Recycling for Kids – How to Help the Environment

Part of a wider online recyling resource for children and teachers.

    • Sustainability
    • junkwize.com
    • 22-06-15

There are all kinds of things you can do to help the environment. Recycling is one of the most useful and gives us all the chance to be kinder to our planet. If you’re interested in starting a recycling project all your own, take a look at the following ideas that we’ve come up with.

Old School Clothing

We all grow out of clothes at some stage, especially school clothing; so it’s a good bet that you’ll have something lying around which doesn’t fit anymore. Check out these recycling ideas.

How and Where to Recycle?

Alteration – ask one of your parents to make adjustments to your old uniform. If those trousers seem a bit short perhaps the hem can be lowered? Alterations could also be made to the waist if they’re a bit tight around your midriff.

Pass it on – if you have a younger brother or sister your old school uniform might be a perfect fit for them. This might also be the case if you’ve got a friend who’s a bit smaller than you.

Sell it on – find out about any local car boot sales in your area. You could also sell old uniforms online – loads of websites like E-bay or Gum Tree are ideal for selling clothes.

Donate – most London boroughs have clothing banks. Some even have doorstep collection services. Ask your parents for more info about these. You could also donate outgrown uniforms to your local charity shop.

What Happens to Old Clothing?

Throwing old clothes away is never a good idea. They’re often sent to landfill sites – unfortunately many types of clothes are made from materials which won’t decompose. So recycling is almost always the best option, especially when charity shops and clothes banks send them to people less fortunate.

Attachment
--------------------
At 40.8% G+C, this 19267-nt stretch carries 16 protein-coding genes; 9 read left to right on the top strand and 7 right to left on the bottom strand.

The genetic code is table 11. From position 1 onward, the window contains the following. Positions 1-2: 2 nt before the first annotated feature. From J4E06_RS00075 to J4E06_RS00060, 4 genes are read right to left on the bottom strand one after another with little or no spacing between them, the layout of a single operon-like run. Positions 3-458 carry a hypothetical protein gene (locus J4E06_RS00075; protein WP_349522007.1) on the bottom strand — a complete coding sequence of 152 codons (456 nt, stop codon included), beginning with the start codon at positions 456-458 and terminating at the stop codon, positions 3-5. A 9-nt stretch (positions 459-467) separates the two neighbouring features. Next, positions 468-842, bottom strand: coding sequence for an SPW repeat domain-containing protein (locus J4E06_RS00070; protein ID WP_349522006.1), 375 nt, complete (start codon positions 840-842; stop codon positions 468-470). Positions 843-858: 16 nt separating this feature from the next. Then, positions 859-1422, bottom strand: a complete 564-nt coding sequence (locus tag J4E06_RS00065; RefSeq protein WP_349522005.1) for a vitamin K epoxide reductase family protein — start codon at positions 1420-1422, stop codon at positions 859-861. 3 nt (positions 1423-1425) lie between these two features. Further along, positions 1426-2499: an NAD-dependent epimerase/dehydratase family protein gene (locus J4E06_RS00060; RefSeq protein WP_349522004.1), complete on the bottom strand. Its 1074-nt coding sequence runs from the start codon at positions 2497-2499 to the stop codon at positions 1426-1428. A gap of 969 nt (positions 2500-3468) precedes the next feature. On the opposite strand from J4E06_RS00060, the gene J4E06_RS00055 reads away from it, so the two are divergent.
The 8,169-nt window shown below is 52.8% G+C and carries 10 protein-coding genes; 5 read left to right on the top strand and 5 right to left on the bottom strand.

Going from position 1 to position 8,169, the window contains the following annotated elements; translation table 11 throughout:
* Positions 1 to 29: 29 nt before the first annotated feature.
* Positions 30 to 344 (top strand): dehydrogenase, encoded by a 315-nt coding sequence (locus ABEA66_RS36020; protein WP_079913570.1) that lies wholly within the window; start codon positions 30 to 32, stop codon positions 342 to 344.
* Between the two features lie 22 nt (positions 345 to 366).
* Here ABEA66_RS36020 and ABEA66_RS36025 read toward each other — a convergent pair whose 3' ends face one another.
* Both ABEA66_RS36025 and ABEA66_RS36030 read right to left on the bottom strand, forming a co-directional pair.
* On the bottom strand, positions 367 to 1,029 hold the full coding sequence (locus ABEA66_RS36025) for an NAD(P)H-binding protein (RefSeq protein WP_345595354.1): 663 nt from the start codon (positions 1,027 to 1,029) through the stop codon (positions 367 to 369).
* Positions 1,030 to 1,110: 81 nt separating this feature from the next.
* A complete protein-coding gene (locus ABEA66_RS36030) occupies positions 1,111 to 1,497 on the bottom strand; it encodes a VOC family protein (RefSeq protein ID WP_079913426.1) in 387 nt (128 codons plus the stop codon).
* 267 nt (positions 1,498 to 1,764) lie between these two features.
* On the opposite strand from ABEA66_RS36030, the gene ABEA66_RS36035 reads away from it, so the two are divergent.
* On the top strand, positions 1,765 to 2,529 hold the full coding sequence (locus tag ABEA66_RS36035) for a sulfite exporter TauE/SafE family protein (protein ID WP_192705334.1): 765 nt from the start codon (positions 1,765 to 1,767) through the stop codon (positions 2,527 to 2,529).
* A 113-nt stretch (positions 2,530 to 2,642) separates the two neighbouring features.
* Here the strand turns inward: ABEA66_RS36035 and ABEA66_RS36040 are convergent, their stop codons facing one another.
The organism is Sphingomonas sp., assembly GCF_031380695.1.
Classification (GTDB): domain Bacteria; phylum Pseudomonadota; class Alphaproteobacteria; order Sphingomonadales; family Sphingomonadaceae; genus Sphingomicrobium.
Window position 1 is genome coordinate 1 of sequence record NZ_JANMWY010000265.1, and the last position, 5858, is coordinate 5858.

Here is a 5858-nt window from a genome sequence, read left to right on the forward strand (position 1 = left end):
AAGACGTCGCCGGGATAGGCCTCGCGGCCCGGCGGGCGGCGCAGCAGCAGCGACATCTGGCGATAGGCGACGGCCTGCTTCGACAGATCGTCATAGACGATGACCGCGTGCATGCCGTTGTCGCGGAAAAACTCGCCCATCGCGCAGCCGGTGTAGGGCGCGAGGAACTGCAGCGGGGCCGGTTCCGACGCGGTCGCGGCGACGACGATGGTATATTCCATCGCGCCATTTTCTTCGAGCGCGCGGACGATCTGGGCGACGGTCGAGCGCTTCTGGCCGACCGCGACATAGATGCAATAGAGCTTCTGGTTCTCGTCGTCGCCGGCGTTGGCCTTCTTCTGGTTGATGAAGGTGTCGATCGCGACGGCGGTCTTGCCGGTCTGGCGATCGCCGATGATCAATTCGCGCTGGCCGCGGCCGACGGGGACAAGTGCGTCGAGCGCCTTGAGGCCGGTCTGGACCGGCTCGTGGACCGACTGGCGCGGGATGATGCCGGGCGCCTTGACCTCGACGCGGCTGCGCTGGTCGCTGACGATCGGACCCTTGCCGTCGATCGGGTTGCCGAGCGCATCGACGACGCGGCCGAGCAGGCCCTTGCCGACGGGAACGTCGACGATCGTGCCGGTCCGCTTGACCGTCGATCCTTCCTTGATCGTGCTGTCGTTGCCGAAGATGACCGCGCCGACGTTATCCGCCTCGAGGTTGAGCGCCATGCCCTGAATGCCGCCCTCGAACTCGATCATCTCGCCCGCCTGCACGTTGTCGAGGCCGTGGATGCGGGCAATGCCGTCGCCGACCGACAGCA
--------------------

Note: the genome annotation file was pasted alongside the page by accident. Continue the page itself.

Paper

You’ll go through a lot of workbooks and handouts during your time at school. If you’ve got any lying around which you don’t use any more, then why not make them part of a recycling project?

How and Where to Recycle?

Local recycling –most rubbish collection services allow for paper recycling. Don’t worry too much about removing staples as most paper mills can take care of this.

Bedding for pets – If you’ve got a small pet, you could use old paper to line their cage. You could also shred it so that your pet has comfortable bedding. In this case, you should definitely remove the staples!

Doodle pads – Sometimes a piece of scrap paper can be very useful for writing down messages, especially when on a landline telephone. So tear some pages out of your old school workbook or handout and put them in a tray next to your telephone.

What Happens to Paper?

In most cases, recycled paper is screened, cleaned of ink and things like staples removed. This is usually done at a paper mill which turns it into a pulp which is then transformed into paper all over again!

Food Waste from Packed Lunches

Sometimes your packed lunch contains certain types of food that you’d rather not eat! Or maybe you’re just full-up. Try to take advantage of any recycling services your school has.

School recycling – a lot of schools will have some kind of food recycling collection service in place. If you’re not too sure, it’s always a good idea to ask.

Composting – you could also ask about setting up a composting scheme or a worm composter for food waste. This could include your teachers’ food waste. If you have a school garden, this compost could be used as fertiliser to help plants to grow.

What Happens to Food Waste?

When food waste is sent to landfill sites, gasses are created which harm the environment. But the gases from recycled food can be used safely to power and heat our homes. And compost can be used as a natural fertiliser which can be really helpful to farmers.

Remember that there are some things that just can’t be recycled like wax paper, wrapping paper, cardboard lined with plastic and light bulbs. But don’t let this put you off. There’s loads of stuff which can be recycled and re-used. If you just focus on these things, you’ll really be helping the environment.